The Evolution of Security Industry Regulation in Australia: A Critique


This paper charts the main changes in security industry regulation in Australia from the 1980s to the present time, and provides a critique of the regulatory framework and the change process. Change has largely been driven by recurring conduct scandals, with governments obliged to introduce increasingly more stringent integrity checks and competency standards in an attempt to diminish widespread concerns about the industry. Despite the lack of strategic planning, a significant learning process is evident and a clear model of best practice has emerged. Recent enquiries show that Australia still does not have an optimal system for managing the industry but change has been in the right direction, with scope for fine-tuning to ensure more responsive and effective regulation.
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Except where otherwise noted, content in this journal is licensed under a Creative Commons Attribution 4.0 International License.
Published: 2012-11-05
Pages:38 to 51
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How to Cite
Prenzler, T. and Sarre, R. (2012) “The Evolution of Security Industry Regulation in Australia: A Critique”, International Journal for Crime, Justice and Social Democracy, 1(1), pp. 38-51. doi: 10.5204/ijcjsd.v1i1.72.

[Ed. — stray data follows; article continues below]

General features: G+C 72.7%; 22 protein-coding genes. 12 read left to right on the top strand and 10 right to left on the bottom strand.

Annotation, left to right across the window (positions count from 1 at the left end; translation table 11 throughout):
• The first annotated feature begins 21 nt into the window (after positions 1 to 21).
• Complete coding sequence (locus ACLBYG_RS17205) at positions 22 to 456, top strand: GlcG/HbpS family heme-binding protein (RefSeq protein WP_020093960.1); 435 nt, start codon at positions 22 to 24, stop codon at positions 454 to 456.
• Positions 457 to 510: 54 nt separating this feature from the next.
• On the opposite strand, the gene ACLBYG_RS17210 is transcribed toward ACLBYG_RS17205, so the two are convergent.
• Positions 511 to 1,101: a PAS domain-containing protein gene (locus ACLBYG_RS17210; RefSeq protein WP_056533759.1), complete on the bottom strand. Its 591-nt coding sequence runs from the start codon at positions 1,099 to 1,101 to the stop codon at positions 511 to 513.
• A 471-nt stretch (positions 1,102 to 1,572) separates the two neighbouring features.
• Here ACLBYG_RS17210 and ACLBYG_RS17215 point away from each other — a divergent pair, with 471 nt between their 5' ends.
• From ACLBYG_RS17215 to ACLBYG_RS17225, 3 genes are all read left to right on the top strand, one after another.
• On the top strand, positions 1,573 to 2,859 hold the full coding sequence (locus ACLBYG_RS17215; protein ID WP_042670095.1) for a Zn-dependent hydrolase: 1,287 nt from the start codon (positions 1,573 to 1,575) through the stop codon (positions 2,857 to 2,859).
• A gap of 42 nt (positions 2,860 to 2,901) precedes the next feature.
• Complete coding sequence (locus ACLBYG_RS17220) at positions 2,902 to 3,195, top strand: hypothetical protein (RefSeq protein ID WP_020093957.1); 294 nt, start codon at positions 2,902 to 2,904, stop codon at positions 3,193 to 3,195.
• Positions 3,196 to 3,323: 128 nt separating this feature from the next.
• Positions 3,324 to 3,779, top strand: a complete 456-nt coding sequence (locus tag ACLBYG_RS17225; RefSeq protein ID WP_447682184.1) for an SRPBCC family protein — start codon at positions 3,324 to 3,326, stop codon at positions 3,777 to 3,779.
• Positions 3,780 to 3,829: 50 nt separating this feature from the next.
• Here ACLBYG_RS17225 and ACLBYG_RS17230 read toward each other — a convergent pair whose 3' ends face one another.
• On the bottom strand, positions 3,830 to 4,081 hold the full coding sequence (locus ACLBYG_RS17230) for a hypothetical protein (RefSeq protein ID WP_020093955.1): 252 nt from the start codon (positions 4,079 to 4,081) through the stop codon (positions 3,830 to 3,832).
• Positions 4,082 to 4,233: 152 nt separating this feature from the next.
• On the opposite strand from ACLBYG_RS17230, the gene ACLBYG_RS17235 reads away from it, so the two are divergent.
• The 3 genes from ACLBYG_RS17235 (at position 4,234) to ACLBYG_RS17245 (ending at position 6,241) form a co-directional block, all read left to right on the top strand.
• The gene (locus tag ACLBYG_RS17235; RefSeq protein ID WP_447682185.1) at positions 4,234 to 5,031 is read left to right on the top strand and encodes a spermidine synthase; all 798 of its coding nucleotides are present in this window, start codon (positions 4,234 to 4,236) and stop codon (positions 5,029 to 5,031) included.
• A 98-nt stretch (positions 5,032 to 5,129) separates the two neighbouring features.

Author Biographies

Griffith University, Brisbane
Professor, School of Criminology and Criminal Justice

Professor Rick Sarre teaches criminology and criminal law in the School of Law at the University of South Australia. He was educated in Adelaide (South Australia), Iowa (USA), Ontario (Canada) and Canberra (Australia). He currently serves as Vice President of the Australian and New Zealand Society of Criminology and on the Offenders Aid and Rehabilitation Services Board. He is also on the Board of Directors of the International Police Executive Symposium. In 1997 he taught at Graceland University, Iowa, USA, and in 2004 he (and his family) spent a semester at Umeå University, Sweden.